• Justification for evaluating the intervention
  • Importance of practical problem it is to address
  • If in wide use, show it has not been rigorously
    evaluated
  • If not in wide use, show evidence of feasibility
    and promise to address the practical problem
  • Theory of change why lead to expected outcomes
  • Theoretically and empirical rationale
  • Direct impact on student outcomes or through
    mediators
  • Justify that it could lead to better outcomes
    than current practice
  • Overall importance

65
Significance Scale-Up Evaluation
  • Detailed description of intervention
  • Justification for evaluating the intervention
  • Evidence of meaningful impacts (Efficacy study)
  • Theory of change
  • Justify that it could lead to better outcomes
    than current practice
  • Implementation under normal conditions
  • Independent evaluation
  • Evidence that implementation can reach high
    enough fidelity to have meaningful impacts
  • Overall importance

66
Significance Measurement
  • Description of assessment and how it will be used
  • Theoretical basis for constructs to be measured
  • Empirical evidence for constructs
  • Practical need for the assessment
  • Feasibility of use
  • Overall importance

67
Significance 2 Key Problem Areas
  • Unclear Description of Malleable Factor or
    Intervention
  • May have many components and these may be applied
    at different times graphic may help
  • Unclear how to be implemented to ensure fidelity
  • Unclear why strong enough to expect an impact
  • Overly focused on actions not content
  • Example provide 10 professional development
    sessions of 4 hours apiece - no detail on what
    occurs in sessions

68
Significance 2 Key Problem Areas
  • Lack of a Theory of Change
  • Why a malleable factor should be related to a
    student outcome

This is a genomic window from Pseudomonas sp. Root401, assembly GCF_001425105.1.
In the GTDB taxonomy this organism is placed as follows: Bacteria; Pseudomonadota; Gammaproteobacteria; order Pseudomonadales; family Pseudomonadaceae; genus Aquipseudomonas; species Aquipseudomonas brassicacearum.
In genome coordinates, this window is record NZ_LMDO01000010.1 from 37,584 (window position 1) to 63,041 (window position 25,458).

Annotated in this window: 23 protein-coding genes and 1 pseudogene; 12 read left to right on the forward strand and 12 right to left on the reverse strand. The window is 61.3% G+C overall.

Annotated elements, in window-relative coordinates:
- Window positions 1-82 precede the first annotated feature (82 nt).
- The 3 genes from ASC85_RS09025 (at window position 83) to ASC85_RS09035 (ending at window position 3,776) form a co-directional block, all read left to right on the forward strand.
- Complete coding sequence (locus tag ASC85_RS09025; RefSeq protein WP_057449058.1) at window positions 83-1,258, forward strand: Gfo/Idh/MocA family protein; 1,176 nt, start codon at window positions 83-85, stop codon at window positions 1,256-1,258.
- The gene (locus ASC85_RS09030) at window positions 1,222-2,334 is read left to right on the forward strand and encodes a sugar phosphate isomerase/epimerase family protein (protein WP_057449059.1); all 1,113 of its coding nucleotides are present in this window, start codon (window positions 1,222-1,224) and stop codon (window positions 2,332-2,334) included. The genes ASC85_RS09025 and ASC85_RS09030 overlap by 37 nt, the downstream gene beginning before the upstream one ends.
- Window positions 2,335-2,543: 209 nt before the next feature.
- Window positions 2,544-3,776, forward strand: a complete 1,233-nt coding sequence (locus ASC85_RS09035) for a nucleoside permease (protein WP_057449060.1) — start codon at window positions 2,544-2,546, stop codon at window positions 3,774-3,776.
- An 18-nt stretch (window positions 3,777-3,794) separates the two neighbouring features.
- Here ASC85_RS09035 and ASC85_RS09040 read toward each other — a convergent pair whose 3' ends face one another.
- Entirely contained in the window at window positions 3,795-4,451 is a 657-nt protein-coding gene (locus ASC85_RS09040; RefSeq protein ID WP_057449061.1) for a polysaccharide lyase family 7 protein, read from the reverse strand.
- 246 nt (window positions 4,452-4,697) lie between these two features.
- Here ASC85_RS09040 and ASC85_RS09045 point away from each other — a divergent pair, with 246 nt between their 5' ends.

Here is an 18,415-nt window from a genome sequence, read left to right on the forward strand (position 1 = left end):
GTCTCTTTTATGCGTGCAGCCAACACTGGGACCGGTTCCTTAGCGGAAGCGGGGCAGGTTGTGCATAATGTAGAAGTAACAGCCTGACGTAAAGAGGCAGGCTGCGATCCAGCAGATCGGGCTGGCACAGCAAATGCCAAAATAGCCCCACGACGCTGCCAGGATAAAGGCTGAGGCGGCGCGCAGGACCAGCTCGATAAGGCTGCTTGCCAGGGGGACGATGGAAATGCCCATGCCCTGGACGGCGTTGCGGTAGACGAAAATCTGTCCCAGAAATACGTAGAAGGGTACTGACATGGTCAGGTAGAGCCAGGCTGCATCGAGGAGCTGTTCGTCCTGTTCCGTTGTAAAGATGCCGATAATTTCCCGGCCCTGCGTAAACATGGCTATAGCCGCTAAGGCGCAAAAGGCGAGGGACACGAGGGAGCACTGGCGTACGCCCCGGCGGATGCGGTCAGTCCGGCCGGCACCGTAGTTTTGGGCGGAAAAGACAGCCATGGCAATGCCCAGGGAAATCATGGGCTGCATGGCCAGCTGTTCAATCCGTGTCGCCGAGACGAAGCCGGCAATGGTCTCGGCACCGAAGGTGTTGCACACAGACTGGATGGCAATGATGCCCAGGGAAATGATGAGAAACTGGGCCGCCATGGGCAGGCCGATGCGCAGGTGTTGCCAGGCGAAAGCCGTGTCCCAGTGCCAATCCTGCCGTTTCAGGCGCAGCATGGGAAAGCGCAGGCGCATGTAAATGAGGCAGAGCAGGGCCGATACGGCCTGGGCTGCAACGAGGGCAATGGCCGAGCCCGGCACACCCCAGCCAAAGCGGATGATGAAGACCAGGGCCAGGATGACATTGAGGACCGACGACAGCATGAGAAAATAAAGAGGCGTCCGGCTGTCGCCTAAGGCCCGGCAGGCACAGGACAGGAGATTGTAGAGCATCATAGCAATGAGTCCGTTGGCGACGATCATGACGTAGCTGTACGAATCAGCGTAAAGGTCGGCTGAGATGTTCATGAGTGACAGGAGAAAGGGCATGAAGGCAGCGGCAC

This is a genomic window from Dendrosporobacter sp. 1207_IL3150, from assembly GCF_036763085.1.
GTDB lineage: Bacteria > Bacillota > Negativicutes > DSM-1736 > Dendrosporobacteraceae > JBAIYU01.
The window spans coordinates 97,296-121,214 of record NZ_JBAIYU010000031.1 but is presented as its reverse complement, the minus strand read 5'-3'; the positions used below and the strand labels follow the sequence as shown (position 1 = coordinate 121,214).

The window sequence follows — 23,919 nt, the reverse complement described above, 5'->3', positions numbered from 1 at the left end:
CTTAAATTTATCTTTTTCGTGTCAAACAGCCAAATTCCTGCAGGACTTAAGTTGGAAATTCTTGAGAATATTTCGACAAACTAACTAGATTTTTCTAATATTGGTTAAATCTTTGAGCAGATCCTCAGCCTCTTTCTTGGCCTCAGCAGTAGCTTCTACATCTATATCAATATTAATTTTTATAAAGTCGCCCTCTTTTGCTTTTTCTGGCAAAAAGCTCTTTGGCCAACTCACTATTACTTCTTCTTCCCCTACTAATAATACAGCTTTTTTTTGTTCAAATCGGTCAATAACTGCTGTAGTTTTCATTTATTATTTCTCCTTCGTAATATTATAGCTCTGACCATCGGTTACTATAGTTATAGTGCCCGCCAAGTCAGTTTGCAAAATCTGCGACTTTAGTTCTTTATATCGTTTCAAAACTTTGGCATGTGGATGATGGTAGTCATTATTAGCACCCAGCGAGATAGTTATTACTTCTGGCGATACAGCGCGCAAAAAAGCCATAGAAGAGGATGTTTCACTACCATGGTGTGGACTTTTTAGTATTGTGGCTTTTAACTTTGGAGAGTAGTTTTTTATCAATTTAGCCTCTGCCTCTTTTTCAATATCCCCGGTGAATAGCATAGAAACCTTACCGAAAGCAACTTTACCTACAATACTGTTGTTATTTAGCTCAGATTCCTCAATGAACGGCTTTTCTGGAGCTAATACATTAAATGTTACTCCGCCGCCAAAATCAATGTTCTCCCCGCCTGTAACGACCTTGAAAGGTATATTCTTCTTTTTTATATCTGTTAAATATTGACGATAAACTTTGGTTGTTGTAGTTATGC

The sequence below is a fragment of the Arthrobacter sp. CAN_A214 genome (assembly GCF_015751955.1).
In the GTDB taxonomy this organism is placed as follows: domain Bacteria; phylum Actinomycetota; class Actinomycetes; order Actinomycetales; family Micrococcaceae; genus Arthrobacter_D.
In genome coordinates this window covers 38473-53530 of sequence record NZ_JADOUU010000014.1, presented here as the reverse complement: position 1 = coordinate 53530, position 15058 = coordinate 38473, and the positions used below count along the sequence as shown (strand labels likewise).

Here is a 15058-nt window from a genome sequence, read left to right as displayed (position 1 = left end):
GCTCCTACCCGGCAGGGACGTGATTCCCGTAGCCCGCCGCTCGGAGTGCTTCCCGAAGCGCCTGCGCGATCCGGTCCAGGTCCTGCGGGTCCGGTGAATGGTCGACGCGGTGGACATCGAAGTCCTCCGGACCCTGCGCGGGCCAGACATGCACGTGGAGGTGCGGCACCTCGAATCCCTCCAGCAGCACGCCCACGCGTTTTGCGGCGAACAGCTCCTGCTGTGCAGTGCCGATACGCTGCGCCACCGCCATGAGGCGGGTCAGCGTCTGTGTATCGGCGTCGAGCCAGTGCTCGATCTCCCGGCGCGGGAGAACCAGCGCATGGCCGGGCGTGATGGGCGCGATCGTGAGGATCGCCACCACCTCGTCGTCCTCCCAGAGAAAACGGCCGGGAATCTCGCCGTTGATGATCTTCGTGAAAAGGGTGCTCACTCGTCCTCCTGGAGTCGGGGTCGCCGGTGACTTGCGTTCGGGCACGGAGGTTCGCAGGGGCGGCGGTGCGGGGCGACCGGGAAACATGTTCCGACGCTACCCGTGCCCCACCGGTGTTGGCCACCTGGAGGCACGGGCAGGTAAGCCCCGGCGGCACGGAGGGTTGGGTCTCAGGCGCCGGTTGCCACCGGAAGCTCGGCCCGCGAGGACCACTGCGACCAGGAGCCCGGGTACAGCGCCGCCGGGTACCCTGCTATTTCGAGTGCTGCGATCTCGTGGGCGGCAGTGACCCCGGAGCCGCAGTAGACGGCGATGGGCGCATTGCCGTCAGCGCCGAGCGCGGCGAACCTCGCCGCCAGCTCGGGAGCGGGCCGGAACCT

• Why an intervention should improve outcomes
    versus current practice
  • Why an assessment/instrument should measure a
    specific construct
  • A well laid out theory of change makes clear what
    is expected to happen and in what order
  • Easy for reviewers to understand research plan
    why measure certain outcomes
  • Graphic can be helpful e.g. a logic model

69
Four Sections of the Research Narrative
  • Significance
  • Research Plan
  • Personnel
  • Resources

70
Research Plan
  • Describe the work you intend to do
  • How you will answer your research question,
    develop your intervention, evaluate the
    intervention, or develop and/or validate your
    assessment
  • Make certain Research Plan is aligned to
    Significance section
  • All research questions should have justification
    in Significance.
  • Step-by-step process
  • Timeline to show when everything will be done

71
Research Plans Differ by Research Goal
  • However all should describe
  • Setting
  • Population and sample
  • Sampling plan inclusion and exclusion criteria
  • Size (power issue) and attrition
  • External validity
  • Measures
  • Outcomes proximal and distal answer research
    questions
  • Other measures fidelity, feasibility, operating
    as intended, feedback
  • Quantitative and qualitative